Cyclone Driscoll has come and gone

Mark Driscoll, senior pastor at Mars Hill Church Seattle, has been in Australia for the past month on holiday with family and, more recently, flying around to the many speaking engagements he’s been booked for (30 in 11 days). His popularity and almost celebrity status was a great draw card to the many events he has spoken at. Not hard to imagine from a man who started Mars Hill Church at 25 (with only 12 people + his family) and now a decade later oversees 17 Sunday services at 6 different locations (via satellite feed) and almost 8000 people in attendance each week.

Whilst he has stirred up some controversies on the internet over various statements and tid bits in the past, Mark is better known in evangelical circles as the pastor who has been able to connect culture and faithful biblical doctrine. The great problem, as Mark sees it, is that churches too often have one or the other – they are either too culturally sensitive (and lose biblical faithfulness) or they are biblically faithful (but lack cultural awareness and are seen as old and outdated). Hence the problem with many evangelical churches is even though they preach and teach biblically sound doctrine, their service and their understanding of the culture around them is weak – so they are seen as irrelevant. The flip side has been the rise in the ’emergent/emerging’ church movement (for instance, Rob Bell and his unaffliated Mars Hill Church in Michigan) which has sought to be culturally relevant at the expense of biblical faithfulness.

Here are Mark’s own words in regards to being relevant, yet also being faithful:

There is a strong drift toward the hard theological left. Some emergent types [want] to recast Jesus as a limp-wrist hippie in a dress with a lot of product in His hair, who drank decaf and made pithy Zen statements about life while shopping for the perfect pair of shoes. In Revelation, Jesus is a prize fighter with a tattoo down His leg, a sword in His hand and the commitment to make someone bleed. That is a guy I can worship. I cannot worship the hippie, diaper, halo Christ because I cannot worship a guy I can beat up. I fear some are becoming more cultural than Christian, and without a big Jesus who has authority and hates sin as revealed in the Bible, we will have less and less Christians, and more and more confused, spiritually self-righteous blogger critics of Christianity. (source here)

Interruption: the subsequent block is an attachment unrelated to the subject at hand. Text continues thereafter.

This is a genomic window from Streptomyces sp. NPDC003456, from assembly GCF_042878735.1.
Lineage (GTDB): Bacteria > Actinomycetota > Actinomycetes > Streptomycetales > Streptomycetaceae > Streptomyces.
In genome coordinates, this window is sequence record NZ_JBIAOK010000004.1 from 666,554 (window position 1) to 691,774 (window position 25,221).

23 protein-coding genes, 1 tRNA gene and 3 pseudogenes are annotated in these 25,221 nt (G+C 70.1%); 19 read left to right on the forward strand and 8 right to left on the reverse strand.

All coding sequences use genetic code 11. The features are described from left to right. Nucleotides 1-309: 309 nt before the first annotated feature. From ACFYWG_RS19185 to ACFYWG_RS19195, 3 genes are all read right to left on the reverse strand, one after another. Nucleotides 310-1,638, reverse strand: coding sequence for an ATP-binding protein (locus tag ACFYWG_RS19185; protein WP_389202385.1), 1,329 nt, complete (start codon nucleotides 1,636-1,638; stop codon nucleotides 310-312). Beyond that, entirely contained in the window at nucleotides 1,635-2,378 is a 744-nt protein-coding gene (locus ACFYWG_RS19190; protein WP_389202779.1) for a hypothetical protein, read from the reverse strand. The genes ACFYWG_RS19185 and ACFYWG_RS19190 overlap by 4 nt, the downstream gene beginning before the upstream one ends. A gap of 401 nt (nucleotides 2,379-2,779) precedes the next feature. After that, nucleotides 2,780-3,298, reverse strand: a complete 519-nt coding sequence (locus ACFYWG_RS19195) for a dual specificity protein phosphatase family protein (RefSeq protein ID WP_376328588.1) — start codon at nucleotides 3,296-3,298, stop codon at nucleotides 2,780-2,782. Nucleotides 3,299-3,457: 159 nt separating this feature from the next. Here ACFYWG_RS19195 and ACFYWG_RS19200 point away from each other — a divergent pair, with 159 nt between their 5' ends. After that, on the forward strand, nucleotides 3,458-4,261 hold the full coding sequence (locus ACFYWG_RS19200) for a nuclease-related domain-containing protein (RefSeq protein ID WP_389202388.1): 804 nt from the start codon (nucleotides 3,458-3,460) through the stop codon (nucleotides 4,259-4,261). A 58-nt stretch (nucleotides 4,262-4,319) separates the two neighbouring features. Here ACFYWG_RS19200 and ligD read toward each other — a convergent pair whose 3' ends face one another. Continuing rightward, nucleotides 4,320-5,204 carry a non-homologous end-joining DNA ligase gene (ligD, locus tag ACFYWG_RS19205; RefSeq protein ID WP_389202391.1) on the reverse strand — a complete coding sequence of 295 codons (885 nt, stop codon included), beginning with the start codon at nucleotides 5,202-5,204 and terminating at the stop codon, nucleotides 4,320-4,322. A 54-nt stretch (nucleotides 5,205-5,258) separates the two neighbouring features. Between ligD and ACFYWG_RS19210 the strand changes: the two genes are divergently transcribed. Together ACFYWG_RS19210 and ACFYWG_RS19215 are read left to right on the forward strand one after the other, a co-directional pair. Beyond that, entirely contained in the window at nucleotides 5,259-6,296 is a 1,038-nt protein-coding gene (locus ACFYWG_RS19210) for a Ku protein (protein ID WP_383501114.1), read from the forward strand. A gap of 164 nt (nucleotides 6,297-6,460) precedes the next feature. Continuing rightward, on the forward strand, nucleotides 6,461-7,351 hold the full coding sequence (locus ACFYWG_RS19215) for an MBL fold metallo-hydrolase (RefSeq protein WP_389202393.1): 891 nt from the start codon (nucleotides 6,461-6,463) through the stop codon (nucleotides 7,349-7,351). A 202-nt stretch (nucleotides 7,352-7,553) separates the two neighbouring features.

Biblically faithful? Certainly. Culturally relevant terms? Spot on.

So QTC invited Mark to come and give some lectures on both culture and missions. His lectures were entertaining, insightful and incredibly practical. I’m going to post some more thoughts at our Pastoral Apprenticeship Blog soon.

That evening Mark then spoke at North Side Christian College to a group of men from around Brisbane. The event was promoted initially as ‘300 Men For Jesus‘. A Michtelton Presbyterian effort to get 300 of their men to come and hear Mark speak frankly about biblical manhood. News of the event spread quicker than anticpated and a larger venue had to be found. In the end over 900 men turned up to hear what this biblically faithful and culturally relevant pastor had to say about being a man.

Initially the talk was titled, ‘Burn Your Plastic Jesus’ – which he had given at the Sydney Enternatinment centre the night before (to, apparently 10,000 people), but slightly more focused towards men. However he instead got up and preached from Genesis 1-3.

How was it? Well, some seemed to have been greatly impacted by it (eg, here and here – for my Asian friends who read this blog and know these people…). Others seemed to have gotten off on the wrong foot with Mark and didn’t quite enjoy it, to say the least (Note: a more balanced view from that last blogger has been recently posted and it would be worthwhile checking that out).

Rave reviews and criticism aside there were a few things everyone could agree on:

1. Mark spoke clearly and faithfully from Genesis 1-3.
2. His talk comforted those who were struggling and unsettled those who thought otherwise.
3. Like it or not, it was a challenging talk.

I personally found it challenging. Not primarily because Mark spoke abundantly about marriage, but because I’m sinful (with an overstated view of myself) and need to hear the hard word spoken to me directly. Mark’s talk to men was hard and straight forward. How we responded to it is probably more indicative of our heart rather than what Mark said. I also found the talk encouraging and as I left for home I found myself (as my recent facebook profile status announced) ‘slapped in the face, rebuked, challenged and given new energy to love and serve my sanctifying wife!’ I learnt so much about what it means to think of myself has head of the household and how to love and serve my wife and family.

I’ve ordered the DVD if you wish to see it (or re-watch it to see if there was anything you missed), let me know.

Published bySteven

Steven grew up in a nominal Buddhist home, was introduced to Jesus in early university and after lengthy debate and reading came to realise that Jesus made more sense of life, meaning, morality and our ultimate destiny. Graduating from Queensland Theological College in 2011, Steven is a Pastor at his home church, SLE Church, in Brisbane, Queensland. Steven is also husband to Steph, father to Jayden, Janessa, and Eliza, and part time blogger. He also loves a good New Zealand Pinot Noir, Australian craft beer, and coffee. Though preferably not mixed together.